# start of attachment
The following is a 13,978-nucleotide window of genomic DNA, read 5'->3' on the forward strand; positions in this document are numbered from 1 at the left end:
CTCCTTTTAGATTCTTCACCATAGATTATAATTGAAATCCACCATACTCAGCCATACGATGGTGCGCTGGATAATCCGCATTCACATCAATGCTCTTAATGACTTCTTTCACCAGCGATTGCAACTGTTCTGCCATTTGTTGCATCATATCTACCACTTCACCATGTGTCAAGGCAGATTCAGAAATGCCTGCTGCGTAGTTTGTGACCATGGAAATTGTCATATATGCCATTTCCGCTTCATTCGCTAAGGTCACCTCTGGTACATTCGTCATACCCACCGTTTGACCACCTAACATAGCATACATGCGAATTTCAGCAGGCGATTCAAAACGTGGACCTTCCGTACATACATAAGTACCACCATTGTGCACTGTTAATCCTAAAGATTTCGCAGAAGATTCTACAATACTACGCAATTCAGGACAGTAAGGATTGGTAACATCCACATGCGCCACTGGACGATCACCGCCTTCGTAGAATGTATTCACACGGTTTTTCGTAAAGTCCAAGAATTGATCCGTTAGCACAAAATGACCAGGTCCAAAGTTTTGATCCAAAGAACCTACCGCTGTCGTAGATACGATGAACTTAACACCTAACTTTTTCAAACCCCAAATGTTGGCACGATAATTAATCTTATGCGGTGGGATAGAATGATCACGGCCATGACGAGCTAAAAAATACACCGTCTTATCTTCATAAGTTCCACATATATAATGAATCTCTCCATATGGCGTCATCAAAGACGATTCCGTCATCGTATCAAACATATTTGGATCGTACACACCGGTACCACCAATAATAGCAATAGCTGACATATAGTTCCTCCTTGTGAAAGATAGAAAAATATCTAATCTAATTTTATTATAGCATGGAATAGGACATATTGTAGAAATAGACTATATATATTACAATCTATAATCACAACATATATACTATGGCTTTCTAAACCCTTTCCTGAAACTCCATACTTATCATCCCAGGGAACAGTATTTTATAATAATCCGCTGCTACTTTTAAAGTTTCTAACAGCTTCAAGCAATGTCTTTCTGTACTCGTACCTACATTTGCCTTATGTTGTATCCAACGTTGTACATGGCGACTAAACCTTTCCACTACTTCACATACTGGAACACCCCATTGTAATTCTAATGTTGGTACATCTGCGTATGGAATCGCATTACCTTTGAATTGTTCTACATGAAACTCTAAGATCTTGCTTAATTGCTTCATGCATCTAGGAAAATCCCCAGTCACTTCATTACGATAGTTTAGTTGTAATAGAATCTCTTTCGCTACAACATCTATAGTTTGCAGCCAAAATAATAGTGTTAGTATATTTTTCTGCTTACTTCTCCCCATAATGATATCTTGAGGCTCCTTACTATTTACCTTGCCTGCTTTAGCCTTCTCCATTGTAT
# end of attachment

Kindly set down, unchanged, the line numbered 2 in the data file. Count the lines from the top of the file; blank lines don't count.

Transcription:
CTCCTTTTAGATTCTTCACCATAGATTATAATTGAAATCCACCATACTCAGCCATACGATGGTGCGCTGGATAATCCGCATTCACATCAATGCTCTTAATGACTTCTTTCACCAGCGATTGCAACTGTTCTGCCATTTGTTGCATCATATCTACCACTTCACCATGTGTCAAGGCAGATTCAGAAATGCCTGCTGCGTAGTTTGTGACCATGGAAATTGTCATATATGCCATTTCCGCTTCATTCGCTAAGGTCACCTCTGGTACATTCGTCATACCCACCGTTTGACCACCTAACATAGCATACATGCGAATTTCAGCAGGCGATTCAAAACGTGGACCTTCCGTACATACATAAGTACCACCATTGTGCACTGTTAATCCTAAAGATTTCGCAGAAGATTCTACAATACTACGCAATTCAGGACAGTAAGGATTGGTAACATCCACATGCGCCACTGGACGATCACCGCCTTCGTAGAATGTATTCACACGGTTTTTCGTAAAGTCCAAGAATTGATCCGTTAGCACAAAATGACCAGGTCCAAAGTTTTGATCCAAAGAACCTACCGCTGTCGTAGATACGATGAACTTAACACCTAACTTTTTCAAACCCCAAATGTTGGCACGATAATTAATCTTATGCGGTGGGATAGAATGATCACGGCCATGACGAGCTAAAAAATACACCGTCTTATCTTCATAAGTTCCACATATATAATGAATCTCTCCATATGGCGTCATCAAAGACGATTCCGTCATCGTATCAAACATATTTGGATCGTACACACCGGTACCACCAATAATAGCAATAGCTGACATATAGTTCCTCCTTGTGAAAGATAGAAAAATATCTAATCTAATTTTATTATAGCATGGAATAGGACATATTGTAGAAATAGACTATATATATTACAATCTATAATCACAACATATATACTATGGCTTTCTAAACCCTTTCCTGAAACTCCATACTTATCATCCCAGGGAACAGTATTTTATAATAATCCGCTGCTACTTTTAAAGTTTCTAACAGCTTCAAGCAATGTCTTTCTGTACTCGTACCTACATTTGCCTTATGTTGTATCCAACGTTGTACATGGCGACTAAACCTTTCCACTACTTCACATACTGGAACACCCCATTGTAATTCTAATGTTGGTACATCTGCGTATGGAATCGCATTACCTTTGAATTGTTCTACATGAAACTCTAAGATCTTGCTTAATTGCTTCATGCATCTAGGAAAATCCCCAGTCACTTCATTACGATAGTTTAGTTGTAATAGAATCTCTTTCGCTACAACATCTATAGTTTGCAGCCAAAATAATAGTGTTAGTATATTTTTCTGCTTACTTCTCCCCATAATGATATCTTGAGGCTCCTTACTATTTACCTTGCCTGCTTTAGCCTTCTCCATTGTAT